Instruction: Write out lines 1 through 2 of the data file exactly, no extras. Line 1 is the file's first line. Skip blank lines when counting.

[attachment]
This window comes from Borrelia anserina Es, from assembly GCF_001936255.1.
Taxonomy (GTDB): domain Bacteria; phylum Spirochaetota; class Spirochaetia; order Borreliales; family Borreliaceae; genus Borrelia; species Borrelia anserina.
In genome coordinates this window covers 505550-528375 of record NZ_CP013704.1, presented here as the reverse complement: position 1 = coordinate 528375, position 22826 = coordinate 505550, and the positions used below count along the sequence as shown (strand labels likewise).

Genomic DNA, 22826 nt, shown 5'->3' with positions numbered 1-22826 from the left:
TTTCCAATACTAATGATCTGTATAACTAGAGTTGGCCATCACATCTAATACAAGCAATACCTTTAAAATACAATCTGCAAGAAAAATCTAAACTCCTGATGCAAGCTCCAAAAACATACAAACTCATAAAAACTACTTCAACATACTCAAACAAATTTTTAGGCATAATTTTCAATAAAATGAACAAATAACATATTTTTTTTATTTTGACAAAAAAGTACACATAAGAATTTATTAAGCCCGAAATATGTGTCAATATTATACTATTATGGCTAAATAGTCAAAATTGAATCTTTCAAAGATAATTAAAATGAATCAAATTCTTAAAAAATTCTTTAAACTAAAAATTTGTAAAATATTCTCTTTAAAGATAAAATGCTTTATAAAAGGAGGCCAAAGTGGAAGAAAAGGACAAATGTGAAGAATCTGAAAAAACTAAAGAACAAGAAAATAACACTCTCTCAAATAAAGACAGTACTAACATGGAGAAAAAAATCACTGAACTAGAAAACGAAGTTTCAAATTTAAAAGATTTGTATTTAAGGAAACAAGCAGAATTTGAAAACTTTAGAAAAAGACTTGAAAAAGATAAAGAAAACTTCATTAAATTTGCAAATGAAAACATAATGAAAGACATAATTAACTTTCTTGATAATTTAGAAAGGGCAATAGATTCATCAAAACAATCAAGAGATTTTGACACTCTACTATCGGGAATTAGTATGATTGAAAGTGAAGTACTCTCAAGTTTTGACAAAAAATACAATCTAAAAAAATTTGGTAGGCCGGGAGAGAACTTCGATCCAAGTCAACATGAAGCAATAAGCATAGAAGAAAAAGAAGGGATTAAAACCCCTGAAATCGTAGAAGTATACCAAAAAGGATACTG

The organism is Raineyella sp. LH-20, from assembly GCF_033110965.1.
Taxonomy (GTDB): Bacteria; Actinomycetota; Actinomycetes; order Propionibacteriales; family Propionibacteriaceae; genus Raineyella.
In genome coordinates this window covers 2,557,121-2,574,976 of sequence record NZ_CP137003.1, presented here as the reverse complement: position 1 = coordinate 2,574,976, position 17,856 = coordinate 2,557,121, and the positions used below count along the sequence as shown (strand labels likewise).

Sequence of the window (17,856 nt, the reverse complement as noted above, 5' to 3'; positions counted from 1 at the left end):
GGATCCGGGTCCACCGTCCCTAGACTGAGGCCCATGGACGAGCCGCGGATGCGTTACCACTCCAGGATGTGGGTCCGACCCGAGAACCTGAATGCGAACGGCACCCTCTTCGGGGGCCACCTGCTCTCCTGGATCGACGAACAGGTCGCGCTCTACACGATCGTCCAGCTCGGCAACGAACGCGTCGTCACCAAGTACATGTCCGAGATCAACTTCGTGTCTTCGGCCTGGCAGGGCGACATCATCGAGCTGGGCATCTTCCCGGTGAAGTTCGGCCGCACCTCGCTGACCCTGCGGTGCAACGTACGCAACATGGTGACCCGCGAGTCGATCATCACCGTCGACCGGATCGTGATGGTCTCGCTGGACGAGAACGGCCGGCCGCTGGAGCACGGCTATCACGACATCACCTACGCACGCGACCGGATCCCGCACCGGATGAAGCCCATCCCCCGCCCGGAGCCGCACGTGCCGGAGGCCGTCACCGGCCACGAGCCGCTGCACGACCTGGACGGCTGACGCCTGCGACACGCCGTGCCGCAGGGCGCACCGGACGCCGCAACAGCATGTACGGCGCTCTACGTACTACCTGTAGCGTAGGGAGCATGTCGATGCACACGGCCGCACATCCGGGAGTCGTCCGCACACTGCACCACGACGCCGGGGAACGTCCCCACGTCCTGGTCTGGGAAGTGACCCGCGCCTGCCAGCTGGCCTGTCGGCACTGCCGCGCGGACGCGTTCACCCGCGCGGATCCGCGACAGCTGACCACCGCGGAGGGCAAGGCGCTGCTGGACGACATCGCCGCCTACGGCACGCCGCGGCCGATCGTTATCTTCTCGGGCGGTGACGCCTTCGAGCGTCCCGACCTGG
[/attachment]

This window comes from Borrelia anserina Es, from assembly GCF_001936255.1.
Taxonomy (GTDB): domain Bacteria; phylum Spirochaetota; class Spirochaetia; order Borreliales; family Borreliaceae; genus Borrelia; species Borrelia anserina.